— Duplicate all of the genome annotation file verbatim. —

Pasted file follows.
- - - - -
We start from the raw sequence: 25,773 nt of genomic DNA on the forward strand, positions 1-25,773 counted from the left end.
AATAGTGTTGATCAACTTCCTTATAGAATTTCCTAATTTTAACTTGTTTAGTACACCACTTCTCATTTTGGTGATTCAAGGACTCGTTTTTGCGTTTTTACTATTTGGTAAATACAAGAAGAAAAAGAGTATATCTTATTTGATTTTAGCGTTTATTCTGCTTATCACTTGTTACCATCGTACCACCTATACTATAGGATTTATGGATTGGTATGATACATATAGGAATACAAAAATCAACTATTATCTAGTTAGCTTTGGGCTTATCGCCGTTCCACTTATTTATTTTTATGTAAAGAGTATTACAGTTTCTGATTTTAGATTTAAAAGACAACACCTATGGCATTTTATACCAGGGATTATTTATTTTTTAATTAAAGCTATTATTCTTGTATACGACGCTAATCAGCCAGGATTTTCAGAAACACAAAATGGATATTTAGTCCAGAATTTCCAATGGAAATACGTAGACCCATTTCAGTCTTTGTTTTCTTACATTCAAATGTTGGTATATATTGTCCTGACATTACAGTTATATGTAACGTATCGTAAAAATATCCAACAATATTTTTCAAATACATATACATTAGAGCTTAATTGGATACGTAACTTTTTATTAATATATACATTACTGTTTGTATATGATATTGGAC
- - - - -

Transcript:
We start from the raw sequence: 25,773 nt of genomic DNA on the forward strand, positions 1-25,773 counted from the left end.
AATAGTGTTGATCAACTTCCTTATAGAATTTCCTAATTTTAACTTGTTTAGTACACCACTTCTCATTTTGGTGATTCAAGGACTCGTTTTTGCGTTTTTACTATTTGGTAAATACAAGAAGAAAAAGAGTATATCTTATTTGATTTTAGCGTTTATTCTGCTTATCACTTGTTACCATCGTACCACCTATACTATAGGATTTATGGATTGGTATGATACATATAGGAATACAAAAATCAACTATTATCTAGTTAGCTTTGGGCTTATCGCCGTTCCACTTATTTATTTTTATGTAAAGAGTATTACAGTTTCTGATTTTAGATTTAAAAGACAACACCTATGGCATTTTATACCAGGGATTATTTATTTTTTAATTAAAGCTATTATTCTTGTATACGACGCTAATCAGCCAGGATTTTCAGAAACACAAAATGGATATTTAGTCCAGAATTTCCAATGGAAATACGTAGACCCATTTCAGTCTTTGTTTTCTTACATTCAAATGTTGGTATATATTGTCCTGACATTACAGTTATATGTAACGTATCGTAAAAATATCCAACAATATTTTTCAAATACATATACATTAGAGCTTAATTGGATACGTAACTTTTTATTAATATATACATTACTGTTTGTATATGATATTGGAC